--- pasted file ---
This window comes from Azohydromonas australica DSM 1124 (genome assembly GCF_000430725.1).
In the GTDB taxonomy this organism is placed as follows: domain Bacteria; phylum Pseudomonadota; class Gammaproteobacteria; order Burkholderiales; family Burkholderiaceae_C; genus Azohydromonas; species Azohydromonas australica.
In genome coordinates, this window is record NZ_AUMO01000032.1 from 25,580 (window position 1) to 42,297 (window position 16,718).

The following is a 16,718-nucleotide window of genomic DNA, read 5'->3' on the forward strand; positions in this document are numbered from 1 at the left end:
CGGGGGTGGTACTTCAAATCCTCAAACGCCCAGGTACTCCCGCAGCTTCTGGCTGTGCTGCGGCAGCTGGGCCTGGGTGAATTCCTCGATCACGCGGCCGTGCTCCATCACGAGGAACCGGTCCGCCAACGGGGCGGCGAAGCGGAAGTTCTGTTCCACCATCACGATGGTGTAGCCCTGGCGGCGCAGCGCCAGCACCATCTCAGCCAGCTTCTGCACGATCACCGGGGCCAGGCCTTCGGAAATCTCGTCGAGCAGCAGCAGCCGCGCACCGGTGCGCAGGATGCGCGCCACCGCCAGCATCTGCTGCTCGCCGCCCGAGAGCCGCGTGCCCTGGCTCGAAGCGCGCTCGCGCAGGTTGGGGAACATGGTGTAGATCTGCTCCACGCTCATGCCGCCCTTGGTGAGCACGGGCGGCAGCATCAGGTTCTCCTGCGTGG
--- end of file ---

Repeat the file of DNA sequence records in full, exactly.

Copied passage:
This window comes from Azohydromonas australica DSM 1124 (genome assembly GCF_000430725.1).
In the GTDB taxonomy this organism is placed as follows: domain Bacteria; phylum Pseudomonadota; class Gammaproteobacteria; order Burkholderiales; family Burkholderiaceae_C; genus Azohydromonas; species Azohydromonas australica.
In genome coordinates, this window is record NZ_AUMO01000032.1 from 25,580 (window position 1) to 42,297 (window position 16,718).

The following is a 16,718-nucleotide window of genomic DNA, read 5'->3' on the forward strand; positions in this document are numbered from 1 at the left end:
CGGGGGTGGTACTTCAAATCCTCAAACGCCCAGGTACTCCCGCAGCTTCTGGCTGTGCTGCGGCAGCTGGGCCTGGGTGAATTCCTCGATCACGCGGCCGTGCTCCATCACGAGGAACCGGTCCGCCAACGGGGCGGCGAAGCGGAAGTTCTGTTCCACCATCACGATGGTGTAGCCCTGGCGGCGCAGCGCCAGCACCATCTCAGCCAGCTTCTGCACGATCACCGGGGCCAGGCCTTCGGAAATCTCGTCGAGCAGCAGCAGCCGCGCACCGGTGCGCAGGATGCGCGCCACCGCCAGCATCTGCTGCTCGCCGCCCGAGAGCCGCGTGCCCTGGCTCGAAGCGCGCTCGCGCAGGTTGGGGAACATGGTGTAGATCTGCTCCACGCTCATGCCGCCCTTGGTGAGCACGGGCGGCAGCATCAGGTTCTCCTGCGTGG